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Null space 3: Relation to linear independence

Understanding how the null space of a matrix relates to the linear independence of its column vectors. Created by Sal Khan.

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• Can someone explain me the physical meaning of null space? I understand it mathematically but don't get it in a practical sense. Thanks.
• A 'physical meaning' would come from the meaning of the numbers in the matrix. Look up using matrices to solve Kirchhoff’s Current Law for one example where the nullspace is used for an applied problem. Otherwise, if you just want some intuition: the nullspace for a matrix A is the set of vectors that are perpendicular to all the rows of A.
• Sal explains that the only way to the matrix vectors to be all linearly independent is if none of them is (may be represented as) a combination of the others. In which case the only solution is 0.

Then he says that for A.x = 0 to be true, x must be the zero vector. I guess I can make a conclusion by now, that the only way to satisfy the linear independency is if x = 0.

Is that wrong? Have I made any mistake in this thought?
• Rodrigo,

You haven't made a mistake, this is correct.

Basically Ax is the same as the ith column of A times the ith term in x (or each column of A times it's respective x term). If the columns of A are a linearly independent set, then the only way to multiply them all by some coefficients, and then add them all together and STILL get zero is if all of the coefficients are zero. Well in this case, the terms of x act like the coefficients of the columns of A. For the whole thing to be equal to the zero vector, all of the x terms must be 0. Or the "nullspace of A" is ONLY the zero vector.
• A Salman must have converted a matrix into a vector of vectors. This is confusing since I had always thought of matrices as composed of real numbers. In computer languages, such as Python there is a distinction between an "array" and a "list". A list can be a list of lists. But an array cannot be an array of arrays, well at least as far as I know. Can someone comment on what Salman did here?
• A matrix being a list of vectors comes straight out of the definition of a matrix. It is actually more correct to think of matrices as being composed of vectors rather than numbers.
• what does nullspace mean, physically and mathematically ?
• If `A x⃑ = 0⃑`
Then `N(A) = x⃑`
And vis-versa.

The nullspace of a matrix gives you a subspace.
`N(A) = x⃑ = V`
Every single value within that subspace will become the zero vector when transformed by A (which is what the original equation means).

If `N(A) ≠ 0⃑`
Then A isn't invertible.

Hope this gives you some understanding.
• So what is the actual purpose of null space? What does it signify?
• The nullspace is the set of all vectors v that, when multiplied by some matrix in the form Av, the result is the zero-vector. This is useful because it tells you every single vector that, when multiplied with A, will result in 0. That's why they call it the "null" space, or the space of vectors that will "nullify" or "zero out" a matrix. I've seen it used in low-level UX design (opengl) and in games where 3d vector manipulation is baked in (like Second Life). Also note the exciting idea that the null space represents the set of all vectors that are orthogonal to the matrix row vectors (dot product = 0).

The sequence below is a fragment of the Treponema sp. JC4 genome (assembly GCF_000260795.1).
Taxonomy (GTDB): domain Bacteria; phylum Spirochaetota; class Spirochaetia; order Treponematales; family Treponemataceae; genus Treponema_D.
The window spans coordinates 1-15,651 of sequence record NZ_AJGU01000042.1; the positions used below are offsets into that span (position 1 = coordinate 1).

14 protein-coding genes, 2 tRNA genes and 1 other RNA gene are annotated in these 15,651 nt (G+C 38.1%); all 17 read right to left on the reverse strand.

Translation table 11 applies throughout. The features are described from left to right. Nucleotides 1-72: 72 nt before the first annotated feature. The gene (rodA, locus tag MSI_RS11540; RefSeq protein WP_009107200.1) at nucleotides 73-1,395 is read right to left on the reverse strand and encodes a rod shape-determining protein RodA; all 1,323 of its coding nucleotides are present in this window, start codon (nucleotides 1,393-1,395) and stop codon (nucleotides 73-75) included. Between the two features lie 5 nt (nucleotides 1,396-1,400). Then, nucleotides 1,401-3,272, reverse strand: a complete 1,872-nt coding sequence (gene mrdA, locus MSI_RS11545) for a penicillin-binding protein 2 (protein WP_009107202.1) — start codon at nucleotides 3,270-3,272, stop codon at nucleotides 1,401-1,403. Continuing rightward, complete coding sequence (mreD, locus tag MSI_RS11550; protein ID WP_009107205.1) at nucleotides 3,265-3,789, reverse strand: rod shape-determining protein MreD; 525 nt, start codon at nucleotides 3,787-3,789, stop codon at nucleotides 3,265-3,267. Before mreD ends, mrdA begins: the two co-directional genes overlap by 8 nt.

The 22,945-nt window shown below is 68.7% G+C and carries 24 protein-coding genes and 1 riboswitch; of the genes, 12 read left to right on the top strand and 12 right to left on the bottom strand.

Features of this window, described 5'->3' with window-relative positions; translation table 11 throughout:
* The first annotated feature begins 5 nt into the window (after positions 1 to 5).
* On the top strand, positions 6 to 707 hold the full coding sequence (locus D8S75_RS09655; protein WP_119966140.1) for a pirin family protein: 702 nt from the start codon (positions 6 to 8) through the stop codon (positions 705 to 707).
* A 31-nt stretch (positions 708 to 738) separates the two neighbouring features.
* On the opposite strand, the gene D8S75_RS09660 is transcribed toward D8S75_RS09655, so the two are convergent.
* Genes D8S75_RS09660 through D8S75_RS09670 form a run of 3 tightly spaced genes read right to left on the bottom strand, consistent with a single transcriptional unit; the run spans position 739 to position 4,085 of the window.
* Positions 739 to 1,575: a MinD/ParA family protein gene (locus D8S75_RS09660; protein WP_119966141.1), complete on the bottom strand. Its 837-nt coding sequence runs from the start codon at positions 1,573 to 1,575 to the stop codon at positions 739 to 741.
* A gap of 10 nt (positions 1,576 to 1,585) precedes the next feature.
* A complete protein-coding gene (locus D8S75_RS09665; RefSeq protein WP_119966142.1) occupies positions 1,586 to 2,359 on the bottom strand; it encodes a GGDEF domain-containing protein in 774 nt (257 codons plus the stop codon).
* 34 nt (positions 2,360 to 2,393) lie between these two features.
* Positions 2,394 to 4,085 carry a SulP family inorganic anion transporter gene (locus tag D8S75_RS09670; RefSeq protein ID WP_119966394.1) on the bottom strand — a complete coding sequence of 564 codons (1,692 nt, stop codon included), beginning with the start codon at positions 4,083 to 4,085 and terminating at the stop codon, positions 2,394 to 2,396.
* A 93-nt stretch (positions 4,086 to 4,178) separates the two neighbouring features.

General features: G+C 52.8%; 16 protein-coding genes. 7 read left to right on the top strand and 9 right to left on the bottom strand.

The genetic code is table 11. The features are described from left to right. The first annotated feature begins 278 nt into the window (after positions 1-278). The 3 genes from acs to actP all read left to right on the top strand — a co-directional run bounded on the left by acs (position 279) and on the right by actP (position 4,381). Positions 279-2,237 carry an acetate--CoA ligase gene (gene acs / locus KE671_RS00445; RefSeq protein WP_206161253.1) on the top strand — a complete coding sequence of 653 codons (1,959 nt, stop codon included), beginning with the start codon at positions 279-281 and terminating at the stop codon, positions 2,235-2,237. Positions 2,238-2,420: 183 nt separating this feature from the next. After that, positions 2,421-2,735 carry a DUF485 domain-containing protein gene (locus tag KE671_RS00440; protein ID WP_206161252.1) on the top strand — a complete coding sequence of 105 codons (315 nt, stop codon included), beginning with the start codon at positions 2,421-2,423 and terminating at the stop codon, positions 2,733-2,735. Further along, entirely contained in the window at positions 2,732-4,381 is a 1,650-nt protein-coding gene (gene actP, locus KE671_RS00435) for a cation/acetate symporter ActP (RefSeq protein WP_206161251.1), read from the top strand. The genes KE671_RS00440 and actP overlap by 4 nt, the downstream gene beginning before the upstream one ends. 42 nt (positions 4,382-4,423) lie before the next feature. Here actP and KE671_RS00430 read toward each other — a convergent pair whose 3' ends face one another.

• At Sal starts talking about Linearly Independence.
What if an N by N matrix wasn't Linearly Independent?
• Then the zero vector could be obtained by choosing an x not equal to zero in the equation Ax = 0. For instance, if in R^3, you had a 3x3 matrix A that could be multiplied by a vector x (where x isn't [0,0,0]) and the product was the zero vector ([0,0,0]), then the null space of A isn't trivial* which implies that the columns of A (i.e. the 3 R^3 vectors) are linearly dependent. This means that one of the vectors could be written as a combination of the other two.

In essence, if the null space is JUST the zero vector, the columns of the matrix are linearly independent. If the null space has more than the zero vector, the columns of the matrix are linearly dependent.

* trivial null space is just the zero vector.
• why does rref(A) have to be a SQUARE matrix?
• it is said in the previous comments above rref(A) does not have to be square matrix, it can also be in a form that square matrix and zeros below square form? I think also in the same way so rref(A) does not have to be a square matrix.
• Is an mxn matrix a tensor? A vector of vectors (m R^n row vectors or n R^m column vectors)?
• All mathematical objects in linear algebra are tensors. Matrices are order-2 tensors, vectors are order-1 tensors, and scalars are order-0 tensors.
• Can anyone explain in more intuitively way of null space is 0 when column vectors are linearly independent? Because other comment explained null space is a set of vector perpendicular to column vectors. I am confused about how 0 vectors perpendicular to linearly independent column vectors.
• The null space is not the set of vectors that are perpendicular to the column vectors. The nullspace is the set of vectors that perpendicular to the row vectors.

But you should think about it this way:
For a matrix A, the null space of A, denoted Null(A), is the set of all vectors x such that Ax=0, the right hand being the 0 vector.

Recall if the columns of A are linearly independent, then there is only the trivial solution to Ax=0, namely x=0.

This is why when the columns are linearly independent, the null space only has the 0 vector.